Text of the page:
Local TV news icon, community booster, courageous cancer survivor – there are many things you could call Wendy Chioji, but indie muse might not spring to mind. She is that, however, for local musician Ray Brazen, who wrote a catchy, tender pop song titled “Wendy Chioji Please Don’t Goji.” In it, he beseeches the WESH-2 News anchorwoman not to leave her post, which she announced she’ll do at the end of May. She’s a popular local celeb, but permeating the ivory tower of the indie underground is a pretty impressive feat, so go on witcha bad self, Wendy. Cop the song at

The beat

Perhaps it’s just that the moon was in a lenient phase this week, but some bands passed muster despite coming in with intrinsic handicaps. Don’t get used to it, though. Charity works for guys like Jesus, not critics.

For example, there’s plenty to pan about local band Knickers Down right off the bat. That stupid name, for one. Moreover, they’re a cover band that punks up other people’s songs, many of questionable provenance (Sublime, Tommy Tutone, Deep Blue Something, The Rocky Horror Picture Show … you get the picture).

But their show at the Haven April 13 wasn’t half-bad. Gimmicky and pedestrian, to be sure, but reasonably fun. In a world full of cover bands, I’d rather have a punk-rock one than your stock bar band. Besides, even punks get married, and someone’s gotta play their receptions, right?

That said, Knickers Down did create a moment of relative inspiration with their finale of “Sympathy for the Devil” featuring four percussionists. Now, how many times have you joined an Oi! chant to the Rolling Stones?

Another blindside was California indie-pop band the Little Ones April 14 at the Social. As perpetually sunny and unabashedly gleeful as they are, this could’ve gotten ugly. But with contagious irrepressibility and hooks that truly hook, they sold it like a troupe of pied pop pipers. Their sparkling, giddy melodies are just about as pure as it gets with regard to guitar pop. I may just love them. Oh, and they’re Asian-fronted. Toldja – the takeover has already begun.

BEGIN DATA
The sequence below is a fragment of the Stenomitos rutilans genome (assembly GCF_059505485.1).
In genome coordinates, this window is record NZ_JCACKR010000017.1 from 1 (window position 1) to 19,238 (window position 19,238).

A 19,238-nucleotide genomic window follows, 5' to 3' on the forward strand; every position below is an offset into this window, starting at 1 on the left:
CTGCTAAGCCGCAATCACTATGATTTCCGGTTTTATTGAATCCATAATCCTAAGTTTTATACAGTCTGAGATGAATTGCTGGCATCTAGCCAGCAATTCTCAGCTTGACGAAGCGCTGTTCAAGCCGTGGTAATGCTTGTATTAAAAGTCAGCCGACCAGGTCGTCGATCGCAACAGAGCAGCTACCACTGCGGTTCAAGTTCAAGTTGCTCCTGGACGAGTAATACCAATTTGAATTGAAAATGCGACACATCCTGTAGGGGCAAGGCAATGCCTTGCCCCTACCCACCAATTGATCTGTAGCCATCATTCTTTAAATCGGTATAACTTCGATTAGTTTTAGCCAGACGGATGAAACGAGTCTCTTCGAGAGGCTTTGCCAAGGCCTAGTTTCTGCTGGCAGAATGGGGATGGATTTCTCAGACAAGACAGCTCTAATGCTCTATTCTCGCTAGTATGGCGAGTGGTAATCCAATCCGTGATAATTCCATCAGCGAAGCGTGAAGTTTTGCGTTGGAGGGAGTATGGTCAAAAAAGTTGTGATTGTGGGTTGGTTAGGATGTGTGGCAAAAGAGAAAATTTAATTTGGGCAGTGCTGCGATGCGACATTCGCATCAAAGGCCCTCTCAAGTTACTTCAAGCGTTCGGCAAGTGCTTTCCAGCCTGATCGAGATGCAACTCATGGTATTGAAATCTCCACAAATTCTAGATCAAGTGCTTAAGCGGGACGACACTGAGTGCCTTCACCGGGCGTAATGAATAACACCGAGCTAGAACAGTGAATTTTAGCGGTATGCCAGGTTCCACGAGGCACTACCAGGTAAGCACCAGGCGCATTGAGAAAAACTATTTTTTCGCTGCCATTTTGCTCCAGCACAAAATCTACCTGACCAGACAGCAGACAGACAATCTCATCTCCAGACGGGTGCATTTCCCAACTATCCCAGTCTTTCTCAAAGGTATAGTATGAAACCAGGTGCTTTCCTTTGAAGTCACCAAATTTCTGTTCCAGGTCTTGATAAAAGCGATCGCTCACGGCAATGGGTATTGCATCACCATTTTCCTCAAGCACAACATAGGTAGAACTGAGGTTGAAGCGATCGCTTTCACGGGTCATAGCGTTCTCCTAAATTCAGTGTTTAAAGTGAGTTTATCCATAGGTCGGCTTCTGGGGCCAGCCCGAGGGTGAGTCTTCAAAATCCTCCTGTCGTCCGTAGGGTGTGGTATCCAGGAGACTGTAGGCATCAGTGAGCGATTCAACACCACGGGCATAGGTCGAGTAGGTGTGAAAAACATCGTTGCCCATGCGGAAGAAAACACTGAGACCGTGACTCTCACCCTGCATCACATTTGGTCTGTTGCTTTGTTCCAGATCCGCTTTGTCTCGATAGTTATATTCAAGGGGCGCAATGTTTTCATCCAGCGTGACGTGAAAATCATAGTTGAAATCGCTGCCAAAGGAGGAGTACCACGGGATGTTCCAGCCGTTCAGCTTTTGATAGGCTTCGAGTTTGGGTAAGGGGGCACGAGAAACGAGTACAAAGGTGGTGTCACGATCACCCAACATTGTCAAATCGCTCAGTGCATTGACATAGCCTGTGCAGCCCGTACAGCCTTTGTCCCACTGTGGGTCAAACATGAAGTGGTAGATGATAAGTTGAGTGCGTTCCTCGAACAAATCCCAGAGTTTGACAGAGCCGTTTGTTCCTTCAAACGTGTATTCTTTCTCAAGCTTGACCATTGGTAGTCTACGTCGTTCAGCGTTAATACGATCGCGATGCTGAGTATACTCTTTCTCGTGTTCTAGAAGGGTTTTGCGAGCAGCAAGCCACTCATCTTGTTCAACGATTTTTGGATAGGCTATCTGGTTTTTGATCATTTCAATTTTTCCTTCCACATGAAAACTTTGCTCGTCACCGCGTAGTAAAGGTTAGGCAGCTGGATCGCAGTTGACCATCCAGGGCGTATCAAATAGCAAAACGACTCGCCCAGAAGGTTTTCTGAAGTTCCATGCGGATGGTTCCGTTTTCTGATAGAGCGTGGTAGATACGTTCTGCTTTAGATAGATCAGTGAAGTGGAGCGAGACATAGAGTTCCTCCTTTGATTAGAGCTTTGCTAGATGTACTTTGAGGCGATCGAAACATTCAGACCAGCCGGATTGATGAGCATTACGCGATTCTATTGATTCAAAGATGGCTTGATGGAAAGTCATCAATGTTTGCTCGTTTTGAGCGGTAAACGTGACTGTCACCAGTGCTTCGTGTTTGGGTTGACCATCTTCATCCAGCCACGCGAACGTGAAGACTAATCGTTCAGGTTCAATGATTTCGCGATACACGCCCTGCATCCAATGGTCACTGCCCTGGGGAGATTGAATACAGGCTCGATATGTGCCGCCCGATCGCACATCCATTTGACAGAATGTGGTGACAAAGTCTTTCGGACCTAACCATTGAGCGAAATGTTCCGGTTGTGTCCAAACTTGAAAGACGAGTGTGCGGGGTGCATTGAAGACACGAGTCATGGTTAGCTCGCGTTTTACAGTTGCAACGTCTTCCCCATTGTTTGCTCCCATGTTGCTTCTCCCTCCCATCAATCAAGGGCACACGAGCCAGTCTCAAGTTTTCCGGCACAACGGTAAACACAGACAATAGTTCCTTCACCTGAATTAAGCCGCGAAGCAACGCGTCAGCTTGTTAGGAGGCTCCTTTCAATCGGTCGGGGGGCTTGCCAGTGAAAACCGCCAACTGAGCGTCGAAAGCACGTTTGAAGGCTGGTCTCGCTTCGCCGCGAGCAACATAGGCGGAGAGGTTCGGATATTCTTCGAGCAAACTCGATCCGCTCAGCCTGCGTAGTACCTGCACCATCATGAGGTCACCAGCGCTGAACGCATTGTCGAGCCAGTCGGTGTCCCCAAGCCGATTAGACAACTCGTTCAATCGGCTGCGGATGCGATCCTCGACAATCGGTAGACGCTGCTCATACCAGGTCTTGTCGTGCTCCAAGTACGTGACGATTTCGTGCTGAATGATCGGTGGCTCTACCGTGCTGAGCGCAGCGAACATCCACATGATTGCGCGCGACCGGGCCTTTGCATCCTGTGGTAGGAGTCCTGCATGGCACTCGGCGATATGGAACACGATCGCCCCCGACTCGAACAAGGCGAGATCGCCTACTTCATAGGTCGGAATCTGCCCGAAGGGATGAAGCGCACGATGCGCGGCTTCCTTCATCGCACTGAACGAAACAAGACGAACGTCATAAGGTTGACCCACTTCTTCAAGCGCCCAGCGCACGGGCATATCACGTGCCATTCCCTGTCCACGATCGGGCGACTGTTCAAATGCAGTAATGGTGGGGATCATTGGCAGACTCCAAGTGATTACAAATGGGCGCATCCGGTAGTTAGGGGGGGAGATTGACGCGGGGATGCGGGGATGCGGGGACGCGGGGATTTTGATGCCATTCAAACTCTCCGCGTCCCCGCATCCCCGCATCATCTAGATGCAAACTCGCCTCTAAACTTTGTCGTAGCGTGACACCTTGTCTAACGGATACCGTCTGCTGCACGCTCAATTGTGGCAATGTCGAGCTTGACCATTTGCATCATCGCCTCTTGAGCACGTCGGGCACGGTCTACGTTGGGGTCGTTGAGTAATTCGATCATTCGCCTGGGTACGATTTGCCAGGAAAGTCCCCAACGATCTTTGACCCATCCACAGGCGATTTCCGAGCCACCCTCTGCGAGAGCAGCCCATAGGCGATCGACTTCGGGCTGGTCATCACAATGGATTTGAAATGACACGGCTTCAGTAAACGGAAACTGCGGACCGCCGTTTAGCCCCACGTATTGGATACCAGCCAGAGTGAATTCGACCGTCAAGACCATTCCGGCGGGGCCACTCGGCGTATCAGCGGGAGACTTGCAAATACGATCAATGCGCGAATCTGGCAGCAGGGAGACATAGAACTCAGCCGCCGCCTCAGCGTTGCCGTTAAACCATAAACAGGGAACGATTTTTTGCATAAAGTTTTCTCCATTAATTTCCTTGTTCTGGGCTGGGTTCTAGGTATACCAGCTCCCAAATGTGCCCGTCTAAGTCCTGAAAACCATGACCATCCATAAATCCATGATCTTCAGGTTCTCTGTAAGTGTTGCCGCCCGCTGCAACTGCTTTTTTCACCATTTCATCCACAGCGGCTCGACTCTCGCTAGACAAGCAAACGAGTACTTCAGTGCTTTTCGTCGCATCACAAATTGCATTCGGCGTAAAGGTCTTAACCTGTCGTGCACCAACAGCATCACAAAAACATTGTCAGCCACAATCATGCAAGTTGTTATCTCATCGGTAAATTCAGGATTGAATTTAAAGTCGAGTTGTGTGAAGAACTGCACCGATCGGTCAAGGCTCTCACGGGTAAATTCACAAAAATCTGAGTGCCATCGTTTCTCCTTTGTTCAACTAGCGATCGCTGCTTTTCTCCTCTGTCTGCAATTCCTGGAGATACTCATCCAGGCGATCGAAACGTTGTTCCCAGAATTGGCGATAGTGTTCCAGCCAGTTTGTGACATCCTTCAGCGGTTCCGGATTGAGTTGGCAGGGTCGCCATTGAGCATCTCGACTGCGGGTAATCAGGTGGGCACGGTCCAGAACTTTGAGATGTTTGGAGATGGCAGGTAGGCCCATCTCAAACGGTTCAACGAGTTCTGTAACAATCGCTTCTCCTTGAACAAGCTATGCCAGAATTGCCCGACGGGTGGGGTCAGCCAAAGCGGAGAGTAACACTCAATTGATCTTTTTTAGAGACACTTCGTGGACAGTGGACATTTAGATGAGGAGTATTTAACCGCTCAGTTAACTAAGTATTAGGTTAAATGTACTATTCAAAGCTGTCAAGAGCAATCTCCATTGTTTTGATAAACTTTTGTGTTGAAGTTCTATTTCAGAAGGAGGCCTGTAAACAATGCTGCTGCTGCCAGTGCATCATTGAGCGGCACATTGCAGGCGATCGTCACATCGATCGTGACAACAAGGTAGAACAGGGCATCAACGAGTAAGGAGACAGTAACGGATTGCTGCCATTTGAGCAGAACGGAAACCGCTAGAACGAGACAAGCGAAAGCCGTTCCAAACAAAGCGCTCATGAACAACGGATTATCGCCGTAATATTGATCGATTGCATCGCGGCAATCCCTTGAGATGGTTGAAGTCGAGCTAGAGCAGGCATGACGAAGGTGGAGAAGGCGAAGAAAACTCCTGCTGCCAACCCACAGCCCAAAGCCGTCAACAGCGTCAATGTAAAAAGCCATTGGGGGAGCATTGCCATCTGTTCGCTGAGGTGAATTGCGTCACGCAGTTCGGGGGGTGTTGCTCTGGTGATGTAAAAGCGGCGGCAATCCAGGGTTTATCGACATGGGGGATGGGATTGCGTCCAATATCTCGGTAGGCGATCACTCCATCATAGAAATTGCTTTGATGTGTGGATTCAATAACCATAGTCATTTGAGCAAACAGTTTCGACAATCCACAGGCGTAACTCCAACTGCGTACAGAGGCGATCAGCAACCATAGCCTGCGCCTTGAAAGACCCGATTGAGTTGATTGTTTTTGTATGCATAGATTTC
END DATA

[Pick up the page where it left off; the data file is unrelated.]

Also charming, though not quite as insanely infectious, was the string-draped chamber-pop of Syracuse act Ra Ra Riot. Their baroque take on indie-pop may be spiked with just enough bounce to buy ’em a ticket to ride the coattails of the Vampire Weekend craze.

Want proof that the South fuckin’ rules? Check the two rising Yank bands that lovingly romanticized the aesthetic at Back Booth earlier that night. As their music can tend toward overwrought melodrama, Indiana’s Murder by Death qualifies as another of this week’s surprises because they translated it live into a solid set oozing with doomed passion.

Stealing the show, however, was stunning NYC band O’Death, whose take on American folk music is even more eerie and gothic than Murder by Death’s. What they do live is no ordinary porch jam. They take the raw concept of the hootenanny, bash it out like bloodthirsty punks and elevate it to an unhinged, full-tilt Appalachian freakout. It’s the sort of sick-ass, fever-pitch rapture that typically involves snake-handling and glossolalia. Next to O’Death, the famously climactic Avett Brothers are total squares. At once thrilling and ominous, they could turn a death rattle into a barnstorming revival. Covering the Pixies’ “Nimrod’s Son” – with all its Cracker insanity – was the perfect cap to their performance.

I’ve been sweet on these guys since they tore up Will’s Pub as an unsigned band a couple of years ago. They have one of the most identifiable sounds and are one of the most stirring live bands today. Now that they’re signed to respectable indie label Ernest Jenning, look for their star to finally rise.

On April 15, the median age of downtown was kicked up a decade or two when Rush turned the Amway into a Charybdis for classic rock heads. Trekkies have their conventions; rock geeks have Rush concerts. The Canadian trio laid down the proggy excess and arena grandeur like seasoned legends, so respect due, respect given. The adventurousness that first moved so many can still be heard in their intricacy. And of course there were copious up-close shots of their instrumental technique on the big screens. But the ridiculously generous airtime dedicated to live footage of the players giving “guitar face” was so not needed. Seriously.

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